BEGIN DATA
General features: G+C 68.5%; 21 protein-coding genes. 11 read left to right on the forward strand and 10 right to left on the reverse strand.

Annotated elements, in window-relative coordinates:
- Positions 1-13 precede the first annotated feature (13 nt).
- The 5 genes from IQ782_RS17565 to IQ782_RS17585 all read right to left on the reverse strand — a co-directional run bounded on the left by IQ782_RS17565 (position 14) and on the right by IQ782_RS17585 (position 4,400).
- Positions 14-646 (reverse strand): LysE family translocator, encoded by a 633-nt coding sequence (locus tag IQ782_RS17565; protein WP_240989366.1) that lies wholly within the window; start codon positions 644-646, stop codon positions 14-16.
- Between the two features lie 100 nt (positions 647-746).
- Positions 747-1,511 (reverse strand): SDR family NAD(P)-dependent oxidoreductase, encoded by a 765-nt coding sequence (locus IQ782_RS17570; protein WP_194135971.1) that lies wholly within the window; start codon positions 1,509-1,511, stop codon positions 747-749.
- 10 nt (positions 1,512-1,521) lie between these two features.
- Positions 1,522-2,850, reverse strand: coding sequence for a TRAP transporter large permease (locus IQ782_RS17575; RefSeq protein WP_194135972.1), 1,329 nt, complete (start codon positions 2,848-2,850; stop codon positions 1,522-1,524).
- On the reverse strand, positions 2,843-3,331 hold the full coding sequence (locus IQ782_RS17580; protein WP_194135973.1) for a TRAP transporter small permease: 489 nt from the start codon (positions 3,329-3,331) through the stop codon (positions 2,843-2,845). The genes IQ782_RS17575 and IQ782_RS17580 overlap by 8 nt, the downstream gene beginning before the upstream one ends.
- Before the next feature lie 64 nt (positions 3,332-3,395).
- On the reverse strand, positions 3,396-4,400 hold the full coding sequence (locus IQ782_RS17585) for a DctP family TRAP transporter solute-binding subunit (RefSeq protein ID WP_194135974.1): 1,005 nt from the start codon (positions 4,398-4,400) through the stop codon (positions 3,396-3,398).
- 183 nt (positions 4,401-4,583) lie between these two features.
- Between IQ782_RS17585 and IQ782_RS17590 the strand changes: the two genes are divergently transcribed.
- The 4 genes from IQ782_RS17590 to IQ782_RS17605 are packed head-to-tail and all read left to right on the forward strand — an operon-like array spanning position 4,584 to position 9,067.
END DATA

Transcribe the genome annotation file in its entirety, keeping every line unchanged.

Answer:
General features: G+C 68.5%; 21 protein-coding genes. 11 read left to right on the forward strand and 10 right to left on the reverse strand.

Annotated elements, in window-relative coordinates:
- Positions 1-13 precede the first annotated feature (13 nt).
- The 5 genes from IQ782_RS17565 to IQ782_RS17585 all read right to left on the reverse strand — a co-directional run bounded on the left by IQ782_RS17565 (position 14) and on the right by IQ782_RS17585 (position 4,400).
- Positions 14-646 (reverse strand): LysE family translocator, encoded by a 633-nt coding sequence (locus tag IQ782_RS17565; protein WP_240989366.1) that lies wholly within the window; start codon positions 644-646, stop codon positions 14-16.
- Between the two features lie 100 nt (positions 647-746).
- Positions 747-1,511 (reverse strand): SDR family NAD(P)-dependent oxidoreductase, encoded by a 765-nt coding sequence (locus IQ782_RS17570; protein WP_194135971.1) that lies wholly within the window; start codon positions 1,509-1,511, stop codon positions 747-749.
- 10 nt (positions 1,512-1,521) lie between these two features.
- Positions 1,522-2,850, reverse strand: coding sequence for a TRAP transporter large permease (locus IQ782_RS17575; RefSeq protein WP_194135972.1), 1,329 nt, complete (start codon positions 2,848-2,850; stop codon positions 1,522-1,524).
- On the reverse strand, positions 2,843-3,331 hold the full coding sequence (locus IQ782_RS17580; protein WP_194135973.1) for a TRAP transporter small permease: 489 nt from the start codon (positions 3,329-3,331) through the stop codon (positions 2,843-2,845). The genes IQ782_RS17575 and IQ782_RS17580 overlap by 8 nt, the downstream gene beginning before the upstream one ends.
- Before the next feature lie 64 nt (positions 3,332-3,395).
- On the reverse strand, positions 3,396-4,400 hold the full coding sequence (locus IQ782_RS17585) for a DctP family TRAP transporter solute-binding subunit (RefSeq protein ID WP_194135974.1): 1,005 nt from the start codon (positions 4,398-4,400) through the stop codon (positions 3,396-3,398).
- 183 nt (positions 4,401-4,583) lie between these two features.
- Between IQ782_RS17585 and IQ782_RS17590 the strand changes: the two genes are divergently transcribed.
- The 4 genes from IQ782_RS17590 to IQ782_RS17605 are packed head-to-tail and all read left to right on the forward strand — an operon-like array spanning position 4,584 to position 9,067.